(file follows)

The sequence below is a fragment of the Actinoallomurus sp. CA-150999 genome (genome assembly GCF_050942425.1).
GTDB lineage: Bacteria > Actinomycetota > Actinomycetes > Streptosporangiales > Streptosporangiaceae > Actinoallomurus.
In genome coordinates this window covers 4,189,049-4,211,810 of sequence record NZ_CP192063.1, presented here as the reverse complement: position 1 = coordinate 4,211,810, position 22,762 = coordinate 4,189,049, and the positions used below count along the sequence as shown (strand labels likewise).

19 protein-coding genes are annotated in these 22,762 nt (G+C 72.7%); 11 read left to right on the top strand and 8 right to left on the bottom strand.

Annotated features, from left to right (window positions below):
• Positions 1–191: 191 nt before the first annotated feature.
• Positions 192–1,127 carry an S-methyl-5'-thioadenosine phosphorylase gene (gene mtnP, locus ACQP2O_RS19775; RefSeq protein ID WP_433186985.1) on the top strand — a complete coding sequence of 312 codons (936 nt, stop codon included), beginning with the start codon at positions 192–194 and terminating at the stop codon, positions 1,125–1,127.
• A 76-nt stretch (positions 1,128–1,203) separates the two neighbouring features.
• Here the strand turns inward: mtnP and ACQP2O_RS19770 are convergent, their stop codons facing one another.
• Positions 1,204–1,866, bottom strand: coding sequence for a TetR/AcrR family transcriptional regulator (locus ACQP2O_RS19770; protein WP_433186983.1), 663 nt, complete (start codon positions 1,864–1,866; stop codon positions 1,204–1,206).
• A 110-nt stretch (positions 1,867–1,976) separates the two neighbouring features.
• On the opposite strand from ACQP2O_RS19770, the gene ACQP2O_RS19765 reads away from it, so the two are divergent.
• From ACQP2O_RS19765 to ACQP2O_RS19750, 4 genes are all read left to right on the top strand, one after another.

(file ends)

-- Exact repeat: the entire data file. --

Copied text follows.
The sequence below is a fragment of the Actinoallomurus sp. CA-150999 genome (genome assembly GCF_050942425.1).
GTDB lineage: Bacteria > Actinomycetota > Actinomycetes > Streptosporangiales > Streptosporangiaceae > Actinoallomurus.
In genome coordinates this window covers 4,189,049-4,211,810 of sequence record NZ_CP192063.1, presented here as the reverse complement: position 1 = coordinate 4,211,810, position 22,762 = coordinate 4,189,049, and the positions used below count along the sequence as shown (strand labels likewise).

19 protein-coding genes are annotated in these 22,762 nt (G+C 72.7%); 11 read left to right on the top strand and 8 right to left on the bottom strand.

Annotated features, from left to right (window positions below):
• Positions 1–191: 191 nt before the first annotated feature.
• Positions 192–1,127 carry an S-methyl-5'-thioadenosine phosphorylase gene (gene mtnP, locus ACQP2O_RS19775; RefSeq protein ID WP_433186985.1) on the top strand — a complete coding sequence of 312 codons (936 nt, stop codon included), beginning with the start codon at positions 192–194 and terminating at the stop codon, positions 1,125–1,127.
• A 76-nt stretch (positions 1,128–1,203) separates the two neighbouring features.
• Here the strand turns inward: mtnP and ACQP2O_RS19770 are convergent, their stop codons facing one another.
• Positions 1,204–1,866, bottom strand: coding sequence for a TetR/AcrR family transcriptional regulator (locus ACQP2O_RS19770; protein WP_433186983.1), 663 nt, complete (start codon positions 1,864–1,866; stop codon positions 1,204–1,206).
• A 110-nt stretch (positions 1,867–1,976) separates the two neighbouring features.
• On the opposite strand from ACQP2O_RS19770, the gene ACQP2O_RS19765 reads away from it, so the two are divergent.
• From ACQP2O_RS19765 to ACQP2O_RS19750, 4 genes are all read left to right on the top strand, one after another.